Perhaps it depends on how the story ends. If a story ends in a way that makes the audience feel better about how it all came down, then that's how it will be remembered. As a good or even great story. But if the opposite happens, meaning if the story ends on a downer, and the audience feels like crap when it's over, then that's how it will be remembered. No one wants to feel like crap. So a story that makes you feel that way is a story I don't want to have anything to do with. My books don't do that. I try to keep my stories end in a way that the readers will feel great about the characters they just read about, and great about themselves, too.
As far as Game of Thrones goes, we've already seen the unfortunate demise of some beloved characters and even some innocents. And we've seen some balance, too, with last night's demise of the boy king who was responsible for the death of one of those beloved characters. (The execution of Ned Stark.) But we'll have to wait a couple years to see how it ends.
Friday, April 11, 2014
|Movie Version of Captain America|
But my older son didn't like it. He thought it was too cliché, and too formulaic. Wow. But as I thought about it, he was right. I still liked the movie, but he was right. You could predict who the bad guy was, even though it was supposed to be a shocker near the end.
And ditto for the twists in the plot. They were all predictable. But I still liked it. Maybe I was just falling back on my Jack Kirby days. Jack Kirby and Joe Simon, are the real creators of Captain America, not Stan Lee. Back in the day, Jack Kirby was king. And I still remember all of those great characters he created and illustrated while working for Marvel.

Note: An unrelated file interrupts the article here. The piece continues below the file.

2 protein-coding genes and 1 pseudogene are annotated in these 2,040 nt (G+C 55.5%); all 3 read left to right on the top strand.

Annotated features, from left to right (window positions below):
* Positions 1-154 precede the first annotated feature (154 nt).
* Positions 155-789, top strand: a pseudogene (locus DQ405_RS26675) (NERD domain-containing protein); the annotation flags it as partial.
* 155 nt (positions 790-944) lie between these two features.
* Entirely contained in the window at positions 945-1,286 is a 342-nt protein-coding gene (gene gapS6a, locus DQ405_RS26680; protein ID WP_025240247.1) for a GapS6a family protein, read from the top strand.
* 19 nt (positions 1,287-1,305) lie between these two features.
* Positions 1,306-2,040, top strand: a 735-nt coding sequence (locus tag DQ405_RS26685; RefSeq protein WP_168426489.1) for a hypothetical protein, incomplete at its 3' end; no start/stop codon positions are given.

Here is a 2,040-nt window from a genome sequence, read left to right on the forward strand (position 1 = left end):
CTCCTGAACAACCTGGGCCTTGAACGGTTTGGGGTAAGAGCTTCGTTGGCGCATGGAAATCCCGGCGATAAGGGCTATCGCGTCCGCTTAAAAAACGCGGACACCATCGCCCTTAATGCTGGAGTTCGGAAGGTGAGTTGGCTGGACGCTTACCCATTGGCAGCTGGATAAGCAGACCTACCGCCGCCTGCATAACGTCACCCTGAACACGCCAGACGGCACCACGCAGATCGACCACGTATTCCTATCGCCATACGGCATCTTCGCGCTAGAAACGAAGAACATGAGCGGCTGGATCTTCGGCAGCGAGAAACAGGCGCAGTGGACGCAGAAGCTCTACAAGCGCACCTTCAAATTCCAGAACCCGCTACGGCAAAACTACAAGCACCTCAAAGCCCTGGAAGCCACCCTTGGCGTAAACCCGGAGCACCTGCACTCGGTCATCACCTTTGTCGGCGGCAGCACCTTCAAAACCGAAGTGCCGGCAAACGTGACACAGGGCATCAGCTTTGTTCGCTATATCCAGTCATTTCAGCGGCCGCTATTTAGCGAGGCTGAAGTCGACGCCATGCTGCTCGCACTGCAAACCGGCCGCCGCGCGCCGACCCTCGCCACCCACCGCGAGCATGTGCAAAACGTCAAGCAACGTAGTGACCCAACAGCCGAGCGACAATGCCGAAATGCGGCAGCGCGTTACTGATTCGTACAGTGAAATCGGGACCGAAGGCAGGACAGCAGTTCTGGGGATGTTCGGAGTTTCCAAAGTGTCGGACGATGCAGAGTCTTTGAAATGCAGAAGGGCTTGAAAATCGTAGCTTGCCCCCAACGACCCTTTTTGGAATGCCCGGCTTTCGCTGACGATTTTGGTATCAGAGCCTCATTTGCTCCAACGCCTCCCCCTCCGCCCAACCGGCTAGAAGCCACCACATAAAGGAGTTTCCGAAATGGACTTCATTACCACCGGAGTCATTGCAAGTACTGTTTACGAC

And even though I've complained that most of Marvel's characters have been allowed to be changed, (many significantly, and most not to their betterment,) the movie version of Captain America, at least, is still pretty much true to his comic book roots.
|Captain America drawn by Jack Kirby|
Would I have preferred a different actor? Yes, but the actor was acceptable. At least he was the right size for Captain America. And he had blond hair. These were musts for the part, and Chris Evans had that. I would have chosen someone with the face like Jack Kirby had drawn it, but maybe I'm being too picky. What face might that be? Well, a face like Robert Redford's would have been good. (In his prime that is. Ironically, he had a part in this latest movie.)
But the story was just another Hollywood formula story. I would like to see a movie that is true to a comic book story. Sadly, it will never happen. Bottom line, was it a good movie? Despite my son's opinion, my answer is yes.
Thursday, April 10, 2014
Wednesday, April 9, 2014
Nevertheless, I'm still rolling along with the revisions to Killer Eyes, and I'm still trying to make it so that hole in the plot gets filled. What I've come up with is actually going to make the story more interesting, and that's a real good thing. A little more conflict, a little more controversy, and another plot twist that will give the story more bite.
Not that it really needed more conflict, as the story to both Killer of Killers and Killer Eyes is filled with conflict. Still, there's nothing wrong with more. The funny thing is that the path Trent Smith chooses to travel is just that--a path of conflict. So that's what makes the books entertaining! Buy a copy today and find out for yourself! Let me know what you thought!